Gulliver's Travels Into Several Remote Nations Of The World
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Jonathan Swift's Famous Book, Illustrated By Arthur Rackham

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288            GULLIVER'S TRAVELS
fear, and their love of their country, would amply supply all defects in the military art. Imagine twenty thousand of them breaking into the midst of an European army, confounding the ranks, overturning the carriages, battering the warriors' faces into mummy, by terrible yerks from their hinder hoofs; for they would well deserve the char­acter given to Augustus: Recalcitrat undique tutus. But, instead of proposals for conquering that magnanimous nation, I rather wish they were in a capacity, or disposi­tion, to send a sufficient number of their inhabitants for civilising Europe, by teaching us the first principles of honour, justice, truth, temperance, public spirit, fortitude, chastity, friendship, benevolence, and fidelity. The names of all which virtues are still retained among us in most languages, and are to be met with in modern, as well as ancient authors; which I am able to assert from my own small reading.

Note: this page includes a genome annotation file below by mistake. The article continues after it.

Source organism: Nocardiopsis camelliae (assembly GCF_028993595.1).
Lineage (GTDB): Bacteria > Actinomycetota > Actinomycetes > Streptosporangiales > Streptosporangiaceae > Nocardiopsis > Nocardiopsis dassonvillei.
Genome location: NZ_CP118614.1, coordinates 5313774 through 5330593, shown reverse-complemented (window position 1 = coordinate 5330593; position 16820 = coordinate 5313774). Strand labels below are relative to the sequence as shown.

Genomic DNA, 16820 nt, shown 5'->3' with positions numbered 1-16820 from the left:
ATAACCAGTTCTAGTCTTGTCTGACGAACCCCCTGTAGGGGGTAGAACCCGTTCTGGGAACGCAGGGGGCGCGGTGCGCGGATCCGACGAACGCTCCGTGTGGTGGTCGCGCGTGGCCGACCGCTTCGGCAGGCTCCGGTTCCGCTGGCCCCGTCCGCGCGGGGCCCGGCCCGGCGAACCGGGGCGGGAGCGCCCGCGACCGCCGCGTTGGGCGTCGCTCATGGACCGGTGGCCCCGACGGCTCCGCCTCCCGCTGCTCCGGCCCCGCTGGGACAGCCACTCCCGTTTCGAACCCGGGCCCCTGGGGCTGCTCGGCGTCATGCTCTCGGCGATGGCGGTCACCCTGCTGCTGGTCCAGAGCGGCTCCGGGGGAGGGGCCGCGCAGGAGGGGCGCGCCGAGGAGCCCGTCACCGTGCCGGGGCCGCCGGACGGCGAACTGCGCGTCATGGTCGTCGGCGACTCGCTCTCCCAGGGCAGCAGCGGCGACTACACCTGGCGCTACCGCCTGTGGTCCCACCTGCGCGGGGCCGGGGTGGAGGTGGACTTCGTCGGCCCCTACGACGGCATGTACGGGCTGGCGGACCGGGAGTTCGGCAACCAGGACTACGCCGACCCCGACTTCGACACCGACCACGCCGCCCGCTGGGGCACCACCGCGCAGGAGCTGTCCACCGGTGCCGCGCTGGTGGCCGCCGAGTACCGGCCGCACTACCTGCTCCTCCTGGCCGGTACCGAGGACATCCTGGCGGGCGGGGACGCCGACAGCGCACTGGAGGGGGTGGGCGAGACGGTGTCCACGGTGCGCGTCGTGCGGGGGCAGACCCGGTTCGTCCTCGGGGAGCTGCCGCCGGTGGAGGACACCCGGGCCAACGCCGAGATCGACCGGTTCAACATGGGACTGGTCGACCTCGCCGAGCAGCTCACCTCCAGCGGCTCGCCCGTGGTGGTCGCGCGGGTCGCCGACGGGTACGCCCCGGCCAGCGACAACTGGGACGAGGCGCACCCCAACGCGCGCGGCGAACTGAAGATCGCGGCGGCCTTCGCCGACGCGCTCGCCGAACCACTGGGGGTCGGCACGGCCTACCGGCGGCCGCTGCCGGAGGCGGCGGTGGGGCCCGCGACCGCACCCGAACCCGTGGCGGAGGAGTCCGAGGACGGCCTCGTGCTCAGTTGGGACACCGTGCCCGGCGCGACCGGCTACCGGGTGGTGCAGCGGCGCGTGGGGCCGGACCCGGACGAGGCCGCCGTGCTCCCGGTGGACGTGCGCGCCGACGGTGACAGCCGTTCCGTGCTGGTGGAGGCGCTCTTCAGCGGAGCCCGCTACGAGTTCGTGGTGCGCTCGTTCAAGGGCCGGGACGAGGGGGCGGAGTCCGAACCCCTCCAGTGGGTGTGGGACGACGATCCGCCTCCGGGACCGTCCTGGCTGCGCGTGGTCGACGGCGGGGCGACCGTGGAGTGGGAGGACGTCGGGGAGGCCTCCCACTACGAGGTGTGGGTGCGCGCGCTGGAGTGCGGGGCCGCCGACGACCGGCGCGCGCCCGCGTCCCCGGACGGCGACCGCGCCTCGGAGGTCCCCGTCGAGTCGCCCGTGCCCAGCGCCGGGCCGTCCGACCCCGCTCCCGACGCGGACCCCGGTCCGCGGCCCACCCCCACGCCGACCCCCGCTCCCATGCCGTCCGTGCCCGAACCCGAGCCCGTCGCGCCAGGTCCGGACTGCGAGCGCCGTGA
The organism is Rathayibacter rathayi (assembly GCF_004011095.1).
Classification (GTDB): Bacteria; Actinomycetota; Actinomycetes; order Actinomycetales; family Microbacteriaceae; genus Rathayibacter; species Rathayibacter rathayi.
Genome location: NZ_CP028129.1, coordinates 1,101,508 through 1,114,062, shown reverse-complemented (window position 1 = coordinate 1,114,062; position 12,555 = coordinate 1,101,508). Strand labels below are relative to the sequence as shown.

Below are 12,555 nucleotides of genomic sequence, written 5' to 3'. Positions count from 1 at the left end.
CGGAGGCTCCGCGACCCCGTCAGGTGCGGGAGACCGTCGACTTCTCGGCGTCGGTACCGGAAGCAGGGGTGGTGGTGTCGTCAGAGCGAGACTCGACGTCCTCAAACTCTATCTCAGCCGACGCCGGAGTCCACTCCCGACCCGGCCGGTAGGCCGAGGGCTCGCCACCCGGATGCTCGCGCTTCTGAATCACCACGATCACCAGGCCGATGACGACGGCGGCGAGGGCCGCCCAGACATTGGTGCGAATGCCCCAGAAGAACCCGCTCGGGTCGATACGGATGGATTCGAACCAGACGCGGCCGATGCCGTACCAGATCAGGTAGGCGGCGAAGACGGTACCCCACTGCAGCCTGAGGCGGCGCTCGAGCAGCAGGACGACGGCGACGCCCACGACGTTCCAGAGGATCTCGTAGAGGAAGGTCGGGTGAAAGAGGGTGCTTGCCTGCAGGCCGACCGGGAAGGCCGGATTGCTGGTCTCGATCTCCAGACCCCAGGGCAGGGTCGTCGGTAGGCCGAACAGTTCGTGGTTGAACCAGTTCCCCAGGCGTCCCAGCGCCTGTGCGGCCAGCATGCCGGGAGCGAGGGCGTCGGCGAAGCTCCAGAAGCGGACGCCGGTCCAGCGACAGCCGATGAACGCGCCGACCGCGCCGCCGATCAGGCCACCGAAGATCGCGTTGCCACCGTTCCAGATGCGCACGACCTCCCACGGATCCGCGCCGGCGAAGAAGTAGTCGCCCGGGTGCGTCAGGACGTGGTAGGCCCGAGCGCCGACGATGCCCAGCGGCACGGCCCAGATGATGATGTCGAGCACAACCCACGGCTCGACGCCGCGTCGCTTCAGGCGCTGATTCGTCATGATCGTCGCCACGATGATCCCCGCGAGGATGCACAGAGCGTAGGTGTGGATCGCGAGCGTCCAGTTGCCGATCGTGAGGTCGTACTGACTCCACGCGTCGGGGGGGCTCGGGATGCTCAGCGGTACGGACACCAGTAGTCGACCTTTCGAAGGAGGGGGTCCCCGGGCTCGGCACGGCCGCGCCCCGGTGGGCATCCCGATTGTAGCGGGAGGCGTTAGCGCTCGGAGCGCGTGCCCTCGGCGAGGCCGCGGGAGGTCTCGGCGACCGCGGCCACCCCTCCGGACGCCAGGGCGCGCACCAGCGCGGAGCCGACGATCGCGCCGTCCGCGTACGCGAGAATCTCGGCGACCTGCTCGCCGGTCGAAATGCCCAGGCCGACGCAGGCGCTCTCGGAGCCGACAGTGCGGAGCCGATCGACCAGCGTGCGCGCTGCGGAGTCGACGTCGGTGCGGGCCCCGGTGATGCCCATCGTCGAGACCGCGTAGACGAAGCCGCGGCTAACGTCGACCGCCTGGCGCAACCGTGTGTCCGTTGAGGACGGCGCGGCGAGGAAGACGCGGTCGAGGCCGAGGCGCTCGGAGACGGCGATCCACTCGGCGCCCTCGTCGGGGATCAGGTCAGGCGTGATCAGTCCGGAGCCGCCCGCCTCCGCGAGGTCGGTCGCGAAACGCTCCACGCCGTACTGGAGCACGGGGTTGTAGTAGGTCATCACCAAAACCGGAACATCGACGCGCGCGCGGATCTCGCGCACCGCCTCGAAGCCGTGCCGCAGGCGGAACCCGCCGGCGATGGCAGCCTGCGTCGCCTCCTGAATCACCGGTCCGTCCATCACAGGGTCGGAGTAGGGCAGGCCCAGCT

But I had another reason which made me less forward to enlarge his Majesty's dominions by my discoveries. To say the truth, I had conceived a few scruples with relation to the distributive justice of princes upon those occasions. For instance, a crew of pirates are driven by a storm they know not whether; at length a boy discovers land from the top-mast; they go on shore to rob and plunder; they see an harmless people, are entertained with kindness; they give the country a new name; they take formal possession of it for their king; they set up a rotten plank or a stone for a memorial; they murder two or three dozen of the natives, bring away a couple more by force for a sample, return home, and get their pardon. Here commences a new dominion acquired with a title by divine right. Ships are sent with the first oppor­tunity; the natives driven out or destroyed; their princes tortured to discover their gold; a free licence given to all acts of inhumanity and lust, the earth reeking with the blood of its inhabitants: and this execrable crew of butchers
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